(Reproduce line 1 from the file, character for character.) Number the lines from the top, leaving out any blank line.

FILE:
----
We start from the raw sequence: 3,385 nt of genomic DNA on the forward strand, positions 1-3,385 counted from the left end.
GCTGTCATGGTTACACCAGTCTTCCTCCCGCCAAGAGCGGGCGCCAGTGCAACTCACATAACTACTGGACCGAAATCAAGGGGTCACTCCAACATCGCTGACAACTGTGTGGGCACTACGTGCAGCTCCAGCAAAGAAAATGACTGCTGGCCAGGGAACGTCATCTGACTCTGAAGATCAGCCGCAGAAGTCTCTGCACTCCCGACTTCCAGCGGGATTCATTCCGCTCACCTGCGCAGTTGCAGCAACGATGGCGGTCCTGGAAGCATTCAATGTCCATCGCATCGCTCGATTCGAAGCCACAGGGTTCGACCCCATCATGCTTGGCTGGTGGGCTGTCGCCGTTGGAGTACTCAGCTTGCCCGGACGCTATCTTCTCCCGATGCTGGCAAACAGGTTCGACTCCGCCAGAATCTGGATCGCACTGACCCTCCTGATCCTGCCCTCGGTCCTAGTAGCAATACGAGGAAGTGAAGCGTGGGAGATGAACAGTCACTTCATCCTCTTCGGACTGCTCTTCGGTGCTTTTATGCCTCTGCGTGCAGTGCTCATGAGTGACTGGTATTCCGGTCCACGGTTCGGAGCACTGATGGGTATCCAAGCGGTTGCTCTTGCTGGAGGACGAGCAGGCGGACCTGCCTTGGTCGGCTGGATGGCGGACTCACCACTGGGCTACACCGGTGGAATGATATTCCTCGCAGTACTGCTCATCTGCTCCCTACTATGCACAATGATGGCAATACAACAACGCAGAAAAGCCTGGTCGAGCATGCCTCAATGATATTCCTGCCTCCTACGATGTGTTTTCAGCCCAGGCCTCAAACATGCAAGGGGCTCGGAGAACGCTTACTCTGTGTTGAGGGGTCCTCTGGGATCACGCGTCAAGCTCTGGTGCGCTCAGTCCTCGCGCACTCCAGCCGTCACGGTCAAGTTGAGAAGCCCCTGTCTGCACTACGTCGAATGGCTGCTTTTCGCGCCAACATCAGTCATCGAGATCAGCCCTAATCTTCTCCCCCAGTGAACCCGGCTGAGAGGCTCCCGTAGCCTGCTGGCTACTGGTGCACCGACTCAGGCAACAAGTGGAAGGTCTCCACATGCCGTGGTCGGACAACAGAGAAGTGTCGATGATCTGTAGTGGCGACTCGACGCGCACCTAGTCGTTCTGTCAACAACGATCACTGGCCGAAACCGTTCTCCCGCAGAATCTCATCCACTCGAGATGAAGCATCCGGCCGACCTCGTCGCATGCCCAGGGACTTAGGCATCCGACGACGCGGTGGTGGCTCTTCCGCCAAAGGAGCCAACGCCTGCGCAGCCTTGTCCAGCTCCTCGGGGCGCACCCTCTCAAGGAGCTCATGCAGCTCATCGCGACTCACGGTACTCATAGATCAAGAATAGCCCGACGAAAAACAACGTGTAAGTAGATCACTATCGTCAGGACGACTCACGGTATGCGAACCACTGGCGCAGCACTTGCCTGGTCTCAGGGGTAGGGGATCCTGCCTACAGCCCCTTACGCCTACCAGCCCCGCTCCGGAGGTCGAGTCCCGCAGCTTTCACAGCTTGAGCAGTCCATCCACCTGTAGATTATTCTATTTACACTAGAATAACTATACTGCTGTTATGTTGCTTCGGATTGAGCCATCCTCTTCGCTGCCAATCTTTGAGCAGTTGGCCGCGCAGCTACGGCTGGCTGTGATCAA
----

We start from the raw sequence: 3,385 nt of genomic DNA on the forward strand, positions 1-3,385 counted from the left end.